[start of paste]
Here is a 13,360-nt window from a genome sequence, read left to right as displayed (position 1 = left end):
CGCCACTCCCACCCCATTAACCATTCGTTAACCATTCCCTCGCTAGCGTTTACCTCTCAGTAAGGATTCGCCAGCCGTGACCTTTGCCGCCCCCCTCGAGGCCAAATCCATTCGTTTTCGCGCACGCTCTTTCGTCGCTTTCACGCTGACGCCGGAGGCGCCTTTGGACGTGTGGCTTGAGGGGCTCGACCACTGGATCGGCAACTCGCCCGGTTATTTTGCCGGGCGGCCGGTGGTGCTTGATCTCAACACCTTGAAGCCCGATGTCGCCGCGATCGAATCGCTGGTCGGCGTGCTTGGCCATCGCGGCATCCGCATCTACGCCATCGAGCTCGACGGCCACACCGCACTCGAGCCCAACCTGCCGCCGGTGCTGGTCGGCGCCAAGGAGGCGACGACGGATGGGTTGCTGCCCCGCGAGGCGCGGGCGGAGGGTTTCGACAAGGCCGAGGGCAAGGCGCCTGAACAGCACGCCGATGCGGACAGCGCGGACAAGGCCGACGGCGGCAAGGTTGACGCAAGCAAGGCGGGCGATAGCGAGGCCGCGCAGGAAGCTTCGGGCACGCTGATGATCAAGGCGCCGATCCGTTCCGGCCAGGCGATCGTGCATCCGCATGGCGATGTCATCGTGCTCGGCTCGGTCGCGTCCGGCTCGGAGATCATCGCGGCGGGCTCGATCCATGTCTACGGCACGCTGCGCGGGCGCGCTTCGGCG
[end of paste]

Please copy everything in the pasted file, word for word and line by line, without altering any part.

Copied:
Here is a 13,360-nt window from a genome sequence, read left to right as displayed (position 1 = left end):
CGCCACTCCCACCCCATTAACCATTCGTTAACCATTCCCTCGCTAGCGTTTACCTCTCAGTAAGGATTCGCCAGCCGTGACCTTTGCCGCCCCCCTCGAGGCCAAATCCATTCGTTTTCGCGCACGCTCTTTCGTCGCTTTCACGCTGACGCCGGAGGCGCCTTTGGACGTGTGGCTTGAGGGGCTCGACCACTGGATCGGCAACTCGCCCGGTTATTTTGCCGGGCGGCCGGTGGTGCTTGATCTCAACACCTTGAAGCCCGATGTCGCCGCGATCGAATCGCTGGTCGGCGTGCTTGGCCATCGCGGCATCCGCATCTACGCCATCGAGCTCGACGGCCACACCGCACTCGAGCCCAACCTGCCGCCGGTGCTGGTCGGCGCCAAGGAGGCGACGACGGATGGGTTGCTGCCCCGCGAGGCGCGGGCGGAGGGTTTCGACAAGGCCGAGGGCAAGGCGCCTGAACAGCACGCCGATGCGGACAGCGCGGACAAGGCCGACGGCGGCAAGGTTGACGCAAGCAAGGCGGGCGATAGCGAGGCCGCGCAGGAAGCTTCGGGCACGCTGATGATCAAGGCGCCGATCCGTTCCGGCCAGGCGATCGTGCATCCGCATGGCGATGTCATCGTGCTCGGCTCGGTCGCGTCCGGCTCGGAGATCATCGCGGCGGGCTCGATCCATGTCTACGGCACGCTGCGCGGGCGCGCTTCGGCG